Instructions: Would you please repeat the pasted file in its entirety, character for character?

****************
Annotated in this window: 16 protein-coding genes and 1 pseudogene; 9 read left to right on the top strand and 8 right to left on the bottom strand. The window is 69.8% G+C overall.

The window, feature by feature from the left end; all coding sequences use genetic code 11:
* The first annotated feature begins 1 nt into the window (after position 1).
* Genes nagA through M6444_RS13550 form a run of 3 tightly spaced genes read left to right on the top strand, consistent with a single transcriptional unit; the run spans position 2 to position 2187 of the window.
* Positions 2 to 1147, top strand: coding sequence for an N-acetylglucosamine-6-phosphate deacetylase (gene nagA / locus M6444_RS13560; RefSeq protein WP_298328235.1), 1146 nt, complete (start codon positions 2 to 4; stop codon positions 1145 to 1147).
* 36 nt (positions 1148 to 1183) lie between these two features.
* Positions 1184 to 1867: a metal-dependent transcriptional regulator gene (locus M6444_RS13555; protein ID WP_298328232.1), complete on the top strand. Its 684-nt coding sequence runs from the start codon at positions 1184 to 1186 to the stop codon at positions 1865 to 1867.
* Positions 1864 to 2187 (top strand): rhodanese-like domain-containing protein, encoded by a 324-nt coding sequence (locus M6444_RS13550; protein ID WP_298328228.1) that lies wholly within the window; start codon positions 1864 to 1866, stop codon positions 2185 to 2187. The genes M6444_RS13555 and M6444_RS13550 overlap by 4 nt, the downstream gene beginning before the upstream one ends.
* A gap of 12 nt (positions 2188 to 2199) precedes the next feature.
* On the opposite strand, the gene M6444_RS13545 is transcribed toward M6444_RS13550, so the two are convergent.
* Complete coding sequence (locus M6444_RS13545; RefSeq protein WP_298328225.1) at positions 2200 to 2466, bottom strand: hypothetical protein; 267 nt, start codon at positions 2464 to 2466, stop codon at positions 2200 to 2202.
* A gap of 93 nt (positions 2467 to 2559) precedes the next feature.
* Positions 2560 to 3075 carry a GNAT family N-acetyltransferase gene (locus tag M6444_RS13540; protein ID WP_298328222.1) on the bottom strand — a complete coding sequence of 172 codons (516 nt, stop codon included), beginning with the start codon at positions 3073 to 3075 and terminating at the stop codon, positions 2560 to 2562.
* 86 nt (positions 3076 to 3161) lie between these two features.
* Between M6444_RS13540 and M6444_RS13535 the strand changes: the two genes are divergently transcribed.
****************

Annotated in this window: 16 protein-coding genes and 1 pseudogene; 9 read left to right on the top strand and 8 right to left on the bottom strand. The window is 69.8% G+C overall.

The window, feature by feature from the left end; all coding sequences use genetic code 11:
* The first annotated feature begins 1 nt into the window (after position 1).
* Genes nagA through M6444_RS13550 form a run of 3 tightly spaced genes read left to right on the top strand, consistent with a single transcriptional unit; the run spans position 2 to position 2187 of the window.
* Positions 2 to 1147, top strand: coding sequence for an N-acetylglucosamine-6-phosphate deacetylase (gene nagA / locus M6444_RS13560; RefSeq protein WP_298328235.1), 1146 nt, complete (start codon positions 2 to 4; stop codon positions 1145 to 1147).
* 36 nt (positions 1148 to 1183) lie between these two features.
* Positions 1184 to 1867: a metal-dependent transcriptional regulator gene (locus M6444_RS13555; protein ID WP_298328232.1), complete on the top strand. Its 684-nt coding sequence runs from the start codon at positions 1184 to 1186 to the stop codon at positions 1865 to 1867.
* Positions 1864 to 2187 (top strand): rhodanese-like domain-containing protein, encoded by a 324-nt coding sequence (locus M6444_RS13550; protein ID WP_298328228.1) that lies wholly within the window; start codon positions 1864 to 1866, stop codon positions 2185 to 2187. The genes M6444_RS13555 and M6444_RS13550 overlap by 4 nt, the downstream gene beginning before the upstream one ends.
* A gap of 12 nt (positions 2188 to 2199) precedes the next feature.
* On the opposite strand, the gene M6444_RS13545 is transcribed toward M6444_RS13550, so the two are convergent.
* Complete coding sequence (locus M6444_RS13545; RefSeq protein WP_298328225.1) at positions 2200 to 2466, bottom strand: hypothetical protein; 267 nt, start codon at positions 2464 to 2466, stop codon at positions 2200 to 2202.
* A gap of 93 nt (positions 2467 to 2559) precedes the next feature.
* Positions 2560 to 3075 carry a GNAT family N-acetyltransferase gene (locus tag M6444_RS13540; protein ID WP_298328222.1) on the bottom strand — a complete coding sequence of 172 codons (516 nt, stop codon included), beginning with the start codon at positions 3073 to 3075 and terminating at the stop codon, positions 2560 to 2562.
* 86 nt (positions 3076 to 3161) lie between these two features.
* Between M6444_RS13540 and M6444_RS13535 the strand changes: the two genes are divergently transcribed.